Sunday, July 24, 2016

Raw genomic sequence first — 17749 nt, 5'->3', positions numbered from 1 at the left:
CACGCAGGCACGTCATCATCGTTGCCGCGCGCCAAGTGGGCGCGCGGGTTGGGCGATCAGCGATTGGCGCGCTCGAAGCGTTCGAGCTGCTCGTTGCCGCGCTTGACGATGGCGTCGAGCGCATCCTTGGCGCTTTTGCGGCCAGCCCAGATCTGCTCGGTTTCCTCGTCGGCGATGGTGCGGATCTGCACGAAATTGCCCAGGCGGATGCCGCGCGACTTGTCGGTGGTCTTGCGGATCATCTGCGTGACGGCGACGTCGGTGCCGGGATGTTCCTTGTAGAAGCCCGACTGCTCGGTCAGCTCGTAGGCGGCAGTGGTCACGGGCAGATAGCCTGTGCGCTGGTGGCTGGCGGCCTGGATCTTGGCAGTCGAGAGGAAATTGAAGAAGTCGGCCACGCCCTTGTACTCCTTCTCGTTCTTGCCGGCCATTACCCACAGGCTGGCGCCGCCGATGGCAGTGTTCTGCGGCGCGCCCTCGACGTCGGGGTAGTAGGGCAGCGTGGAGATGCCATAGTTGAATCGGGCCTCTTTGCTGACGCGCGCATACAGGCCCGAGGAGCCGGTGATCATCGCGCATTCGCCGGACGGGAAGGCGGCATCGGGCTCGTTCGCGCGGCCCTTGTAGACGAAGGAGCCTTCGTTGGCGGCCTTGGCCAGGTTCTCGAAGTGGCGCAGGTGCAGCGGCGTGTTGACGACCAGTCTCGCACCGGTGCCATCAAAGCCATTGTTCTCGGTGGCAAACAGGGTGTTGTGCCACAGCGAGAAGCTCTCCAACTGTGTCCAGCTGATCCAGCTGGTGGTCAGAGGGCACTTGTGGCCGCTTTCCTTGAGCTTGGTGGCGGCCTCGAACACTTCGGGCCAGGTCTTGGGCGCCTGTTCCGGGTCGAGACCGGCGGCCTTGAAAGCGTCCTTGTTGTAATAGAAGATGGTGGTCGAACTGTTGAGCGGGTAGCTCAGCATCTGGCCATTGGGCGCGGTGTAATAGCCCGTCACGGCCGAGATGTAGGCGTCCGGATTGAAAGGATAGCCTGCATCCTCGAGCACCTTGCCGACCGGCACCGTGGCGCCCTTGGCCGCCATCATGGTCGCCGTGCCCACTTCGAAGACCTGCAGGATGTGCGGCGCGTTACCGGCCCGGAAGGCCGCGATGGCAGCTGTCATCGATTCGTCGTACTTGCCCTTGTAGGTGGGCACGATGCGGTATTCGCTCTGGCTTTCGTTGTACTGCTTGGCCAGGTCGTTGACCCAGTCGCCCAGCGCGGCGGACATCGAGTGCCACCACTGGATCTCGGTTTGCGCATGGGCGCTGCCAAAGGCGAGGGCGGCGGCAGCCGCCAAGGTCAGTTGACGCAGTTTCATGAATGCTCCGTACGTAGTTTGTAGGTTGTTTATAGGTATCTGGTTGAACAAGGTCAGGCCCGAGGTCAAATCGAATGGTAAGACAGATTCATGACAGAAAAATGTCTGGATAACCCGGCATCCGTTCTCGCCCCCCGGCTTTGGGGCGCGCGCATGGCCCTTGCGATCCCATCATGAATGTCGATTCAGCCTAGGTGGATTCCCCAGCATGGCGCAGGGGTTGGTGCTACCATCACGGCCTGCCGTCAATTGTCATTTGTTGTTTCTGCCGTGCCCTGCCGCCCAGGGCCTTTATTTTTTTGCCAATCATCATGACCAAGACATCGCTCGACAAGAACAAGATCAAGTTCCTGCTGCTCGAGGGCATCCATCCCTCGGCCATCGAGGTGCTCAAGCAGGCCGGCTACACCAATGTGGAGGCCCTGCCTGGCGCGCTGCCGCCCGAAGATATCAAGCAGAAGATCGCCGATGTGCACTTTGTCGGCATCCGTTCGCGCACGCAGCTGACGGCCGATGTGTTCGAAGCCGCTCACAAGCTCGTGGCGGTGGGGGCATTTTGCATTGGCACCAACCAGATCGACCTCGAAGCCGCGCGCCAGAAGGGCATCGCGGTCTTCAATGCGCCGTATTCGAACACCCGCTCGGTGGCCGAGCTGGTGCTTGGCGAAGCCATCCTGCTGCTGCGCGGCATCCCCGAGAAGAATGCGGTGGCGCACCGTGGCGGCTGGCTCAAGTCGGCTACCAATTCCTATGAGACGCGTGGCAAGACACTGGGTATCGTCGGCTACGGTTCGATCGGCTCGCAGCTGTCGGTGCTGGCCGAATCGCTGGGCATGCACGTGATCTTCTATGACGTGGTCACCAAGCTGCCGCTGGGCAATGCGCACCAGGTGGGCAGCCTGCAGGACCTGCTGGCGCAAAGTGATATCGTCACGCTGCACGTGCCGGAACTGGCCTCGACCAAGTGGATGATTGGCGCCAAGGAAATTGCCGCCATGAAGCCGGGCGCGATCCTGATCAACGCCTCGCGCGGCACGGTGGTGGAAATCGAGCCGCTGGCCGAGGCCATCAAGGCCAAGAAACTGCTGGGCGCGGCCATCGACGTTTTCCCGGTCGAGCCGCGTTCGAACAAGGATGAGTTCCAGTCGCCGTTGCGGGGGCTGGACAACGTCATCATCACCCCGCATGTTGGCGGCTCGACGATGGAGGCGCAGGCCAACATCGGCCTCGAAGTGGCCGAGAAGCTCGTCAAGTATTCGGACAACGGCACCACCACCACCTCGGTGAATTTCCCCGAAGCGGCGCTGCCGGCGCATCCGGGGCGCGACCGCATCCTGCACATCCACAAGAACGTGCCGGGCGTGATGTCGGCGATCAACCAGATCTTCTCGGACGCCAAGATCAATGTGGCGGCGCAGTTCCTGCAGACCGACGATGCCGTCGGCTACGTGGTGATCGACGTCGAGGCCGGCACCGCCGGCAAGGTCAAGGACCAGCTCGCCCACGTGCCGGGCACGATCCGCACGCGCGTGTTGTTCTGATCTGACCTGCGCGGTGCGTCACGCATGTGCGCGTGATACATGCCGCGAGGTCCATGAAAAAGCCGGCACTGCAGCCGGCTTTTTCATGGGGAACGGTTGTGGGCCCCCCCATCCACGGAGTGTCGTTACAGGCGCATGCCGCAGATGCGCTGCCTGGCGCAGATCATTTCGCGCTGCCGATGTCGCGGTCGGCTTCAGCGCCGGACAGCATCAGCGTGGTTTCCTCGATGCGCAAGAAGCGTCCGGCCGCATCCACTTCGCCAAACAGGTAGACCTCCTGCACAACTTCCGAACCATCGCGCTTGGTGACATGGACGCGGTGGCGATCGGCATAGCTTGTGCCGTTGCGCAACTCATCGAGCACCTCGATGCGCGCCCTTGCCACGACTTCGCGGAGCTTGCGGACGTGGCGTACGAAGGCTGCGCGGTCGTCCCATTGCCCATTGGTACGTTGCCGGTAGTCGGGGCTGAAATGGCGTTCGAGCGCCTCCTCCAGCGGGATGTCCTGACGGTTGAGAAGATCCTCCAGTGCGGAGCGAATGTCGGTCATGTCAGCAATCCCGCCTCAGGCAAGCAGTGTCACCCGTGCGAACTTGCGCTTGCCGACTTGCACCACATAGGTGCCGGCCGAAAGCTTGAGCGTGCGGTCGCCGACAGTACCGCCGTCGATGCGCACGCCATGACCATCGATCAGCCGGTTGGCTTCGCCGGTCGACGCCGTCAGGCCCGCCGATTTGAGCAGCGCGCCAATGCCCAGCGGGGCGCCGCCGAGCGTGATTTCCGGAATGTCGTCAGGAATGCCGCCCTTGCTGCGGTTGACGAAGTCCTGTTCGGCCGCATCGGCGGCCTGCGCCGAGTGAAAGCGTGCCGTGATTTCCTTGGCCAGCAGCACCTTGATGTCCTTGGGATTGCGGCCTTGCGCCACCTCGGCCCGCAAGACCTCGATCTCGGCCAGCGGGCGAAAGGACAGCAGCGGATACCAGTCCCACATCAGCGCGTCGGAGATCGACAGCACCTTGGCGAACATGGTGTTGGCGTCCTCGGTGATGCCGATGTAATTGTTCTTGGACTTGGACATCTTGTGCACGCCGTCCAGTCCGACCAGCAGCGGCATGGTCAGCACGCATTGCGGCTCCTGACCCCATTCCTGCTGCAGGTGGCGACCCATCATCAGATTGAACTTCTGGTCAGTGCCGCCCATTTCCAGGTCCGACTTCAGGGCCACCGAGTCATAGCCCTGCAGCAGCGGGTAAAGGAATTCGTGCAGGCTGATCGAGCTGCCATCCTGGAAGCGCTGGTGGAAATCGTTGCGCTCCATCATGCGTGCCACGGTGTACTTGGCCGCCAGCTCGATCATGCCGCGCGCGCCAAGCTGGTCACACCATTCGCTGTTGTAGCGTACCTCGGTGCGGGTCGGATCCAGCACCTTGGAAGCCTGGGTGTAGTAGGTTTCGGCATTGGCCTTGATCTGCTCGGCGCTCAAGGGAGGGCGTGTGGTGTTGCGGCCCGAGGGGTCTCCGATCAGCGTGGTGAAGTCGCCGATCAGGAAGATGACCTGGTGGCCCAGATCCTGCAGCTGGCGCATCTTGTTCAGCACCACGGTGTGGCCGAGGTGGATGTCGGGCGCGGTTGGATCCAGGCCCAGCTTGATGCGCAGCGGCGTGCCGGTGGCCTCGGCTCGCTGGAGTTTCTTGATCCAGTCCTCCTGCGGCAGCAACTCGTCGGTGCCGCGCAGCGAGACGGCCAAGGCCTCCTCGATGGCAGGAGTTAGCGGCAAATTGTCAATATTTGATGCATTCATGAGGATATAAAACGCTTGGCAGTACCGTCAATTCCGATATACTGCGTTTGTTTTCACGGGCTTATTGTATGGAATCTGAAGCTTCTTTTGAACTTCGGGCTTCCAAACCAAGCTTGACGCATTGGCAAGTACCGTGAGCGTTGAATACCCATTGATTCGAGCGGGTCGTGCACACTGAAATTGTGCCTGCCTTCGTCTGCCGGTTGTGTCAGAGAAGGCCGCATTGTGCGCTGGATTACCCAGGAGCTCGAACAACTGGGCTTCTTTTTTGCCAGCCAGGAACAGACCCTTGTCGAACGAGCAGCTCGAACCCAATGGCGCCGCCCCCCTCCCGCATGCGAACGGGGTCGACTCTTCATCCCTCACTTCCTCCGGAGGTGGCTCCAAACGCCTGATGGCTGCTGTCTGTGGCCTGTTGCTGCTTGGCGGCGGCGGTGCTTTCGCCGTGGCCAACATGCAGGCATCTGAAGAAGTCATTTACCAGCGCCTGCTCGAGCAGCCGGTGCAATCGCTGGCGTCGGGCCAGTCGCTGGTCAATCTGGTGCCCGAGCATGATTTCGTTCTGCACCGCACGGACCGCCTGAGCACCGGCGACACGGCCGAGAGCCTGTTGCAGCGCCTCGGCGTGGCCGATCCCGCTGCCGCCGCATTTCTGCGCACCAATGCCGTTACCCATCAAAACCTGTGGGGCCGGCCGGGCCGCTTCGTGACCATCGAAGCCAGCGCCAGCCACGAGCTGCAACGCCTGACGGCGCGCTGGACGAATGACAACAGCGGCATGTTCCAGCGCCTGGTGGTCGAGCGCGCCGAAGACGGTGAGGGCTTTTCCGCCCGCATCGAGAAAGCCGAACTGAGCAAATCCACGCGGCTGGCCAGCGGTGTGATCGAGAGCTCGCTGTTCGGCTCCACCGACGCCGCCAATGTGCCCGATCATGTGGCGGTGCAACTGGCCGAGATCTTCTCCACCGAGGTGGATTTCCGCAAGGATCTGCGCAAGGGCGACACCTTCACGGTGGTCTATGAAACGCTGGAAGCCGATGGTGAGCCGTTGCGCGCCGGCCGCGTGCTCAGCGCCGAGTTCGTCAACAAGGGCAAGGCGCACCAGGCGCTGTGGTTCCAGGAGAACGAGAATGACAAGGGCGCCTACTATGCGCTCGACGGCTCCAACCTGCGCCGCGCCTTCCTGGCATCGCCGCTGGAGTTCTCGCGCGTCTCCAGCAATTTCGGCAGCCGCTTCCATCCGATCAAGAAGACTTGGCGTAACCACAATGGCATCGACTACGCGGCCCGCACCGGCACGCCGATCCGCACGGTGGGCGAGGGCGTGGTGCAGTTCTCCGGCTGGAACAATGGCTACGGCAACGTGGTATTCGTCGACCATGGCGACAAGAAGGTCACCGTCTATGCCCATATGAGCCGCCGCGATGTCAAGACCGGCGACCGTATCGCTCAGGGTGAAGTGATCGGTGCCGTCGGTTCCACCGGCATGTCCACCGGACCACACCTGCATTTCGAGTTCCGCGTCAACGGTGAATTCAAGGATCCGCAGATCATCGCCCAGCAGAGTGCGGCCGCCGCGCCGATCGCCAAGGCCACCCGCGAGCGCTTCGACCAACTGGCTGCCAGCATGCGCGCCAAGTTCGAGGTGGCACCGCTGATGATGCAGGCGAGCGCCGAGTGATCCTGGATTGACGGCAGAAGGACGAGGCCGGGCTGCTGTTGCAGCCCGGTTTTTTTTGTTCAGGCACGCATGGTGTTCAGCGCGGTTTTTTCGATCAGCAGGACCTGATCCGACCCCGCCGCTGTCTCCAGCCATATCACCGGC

David Gvinianidze According to Google Translate, the Russian foundation “Talents of the World ” (ФондТаланты мира) aims for nothing less than to “develop the intellectual and spiritual potential of Man, restore and promote the lost traditions of Russian vocal art, pay attention to a wide audience to the inexhaustible treasury of world opera classics through the development of cultural values, to implement the program of democracy and moral solidarity of mankind, which is reflected in the motto of the fund “From the world of culture to the world peace.” What that means for Bostonians is that we are invited to a vocal gala of operetta, opera and Broadway at the Newton City Hall auditorium on Saturday, July 16th constituting the New England début of one of the largest Eastern European concert organizations. Ticket link here . For this promising event, the artistic director of the foundation David Gvinianidze invited Adam Klein, tenor (Metropolitan Opera); Zhanna Alkhazova, soprano (Des Moines Opera); Olga Lisovskaya, soprano (Commonwealth Lyric Theater) and himself as director and baritone to mount a mélange of arias, operetta and Broadway tunes and ensembles. Apparently replete with “creative stage direction, and great voices,” the show concludes with “delicious refreshments.” Commonwealth Lyric Theater’s singer/producer Liskova tells BMInt more about Talents of the World Foundation. Founded in 2002, the organization’s motto is “From the World’s Culture to Peace on Planet Earth,” its main mission is to popularize classical vocal repertoire. The Foundation’s president and founder, David Gvinianidze, a world-renowned singer, has won several prestigious competitions, produces many unique concert projects, and is famed as a TV persona. During the 2006 “Valsesia Musica” international competition, the famous mezzo-soprano Fiorenza Cossotto compared Gvinianidze to the young Placido Domingo. While David admires many great opera singers like Maria Callas, Feodor Chaliapin and Luciano Pavarotti, it was Mario Lanza, who influenced David’s vision for his future, for it was Lanzo, who, possessing a truly beautiful voice, made the high art of classical vocalism accessible to millions through his shows and movies. David’s personal mission is to make this royal art form more popular throughout the world, and to promote classical music in the young generation’s education. Talents of the World has produced over 80 concert projects in Russia, Ukraine, Georgia, Lithuania, Latvia, Israel and Azerbajdzjan, and David’s project “Royal Tournament” was chosen to be presented at the Presidential Summit in Astana. Talents of the World not only produces concerts, but also leads an educational outreach and charitable concerts. All this activity earned Gvinianidze a United Nations medal for promoting art and culture. Adam Klein and David Gvinianidze (photo A. Maslov) Opera, Operetta, Broadway July 16th at 7:00, Newton City Hall 1000 Commonwealth Avenue, Newton For more information about the concert, please call (857) 919-4832 . Tickets: $40 at the door or $35 online here . The post Foundation Mounts Vocal Gala appeared first on The Boston Musical Intelligencer .